Create Wi-Fi HotSpot in Wndows 8 (Ad-Hoc Network)

Hello GreenHackerz Readers..
This Article is about to create Wi-Fi Hotspot in Windows 8 is not new but may be useful who want to create their laptop as a Wi-Fi Hotspot w/o third party tool. So Let's Start ....

Apart from Start Orb and classic Start Menu, what most Windows 7 users, who decided to take Windows 8 for a spin, miss in Windows 8 is ability to create ad-hoc network. If you’re a power users, you might’ve noticed that Windows 8 doesn’t include an option to create and setup ad hoc network connection to share files and internet with Wi-Fi enabled computers and devices. Windows 7 ad hoc connection feature does nothing except creating a shared connection with separate IP address to register the device on the virtual network. This allows users to use router’s default or specified DNS server address to easily connect to internet. Even though Windows 8 comes with ICS (Internet Connection Sharing) feature to allow devices  to connect to yours PC internet connection, it doesn’t allow creating a wireless network connection to share the internet. In this post, we will look at some tools that let you easily create and manage ad-hoc connections in Windows 8.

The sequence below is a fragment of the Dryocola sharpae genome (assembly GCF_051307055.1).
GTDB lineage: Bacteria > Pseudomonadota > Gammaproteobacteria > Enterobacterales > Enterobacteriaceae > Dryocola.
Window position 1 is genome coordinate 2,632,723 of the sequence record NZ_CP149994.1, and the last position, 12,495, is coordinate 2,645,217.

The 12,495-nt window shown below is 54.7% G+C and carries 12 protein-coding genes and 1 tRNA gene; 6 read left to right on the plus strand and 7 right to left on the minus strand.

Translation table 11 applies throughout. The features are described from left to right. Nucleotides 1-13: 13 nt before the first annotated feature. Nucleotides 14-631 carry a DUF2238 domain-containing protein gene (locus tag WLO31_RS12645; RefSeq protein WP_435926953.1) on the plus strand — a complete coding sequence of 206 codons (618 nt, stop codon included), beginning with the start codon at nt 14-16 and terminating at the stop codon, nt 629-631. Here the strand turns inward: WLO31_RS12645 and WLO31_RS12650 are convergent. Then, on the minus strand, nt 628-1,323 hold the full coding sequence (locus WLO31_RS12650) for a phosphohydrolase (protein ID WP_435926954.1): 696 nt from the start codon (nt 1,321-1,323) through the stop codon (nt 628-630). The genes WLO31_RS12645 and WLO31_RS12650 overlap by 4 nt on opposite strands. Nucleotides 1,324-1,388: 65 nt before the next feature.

Using Windows Netsh Utility

The Network Shell (netsh) utility is basically developed to let users configure network devices in

Now, first you need to check weather your network interface supports virtualization or not. Simply, run the following command to view Hosted network supported status.
netsh wlan show drivers

In case, it says No, you will need to update your both client and server editions of Windows. The support for configuring WLAN using netsh was first introduced in Windows Vista, and it’s now available in Windows Server 2008, Windows 7 and Windows 8. Using netsh wlan command, one can easily use hosted network (virtualization) feature to create a virtual wireless connection. The Hosted Network is WLAN feature, which is designed to implement virtualization of physical network adapter. Since it plays a vital role in creating a virtual wireless adapter, it’s used by a majority of virtual Wi-Fi hotspot applications, such as Virtual WiFi Router, MyPublicWiFi, Marfi etc. So, if your NIC supports wireless hostednetwork / virtualization feature, then you can create an ad hoc wireless connection and turn your PC into Wi-Fi hotspot.
As stated earlier, both Windows 7 and Windows 8 natively support configuring ad hoc wireless connection using the netsh commands. In order to create an ad hoc connection in Windows 8 using netsh utility, run CMD with administrative privileges’; just type cmd on Start Screen, right-click it and select Run as administrator.

network adapter’s driver. If your NIC supports virtualization, you’re good to go. Now,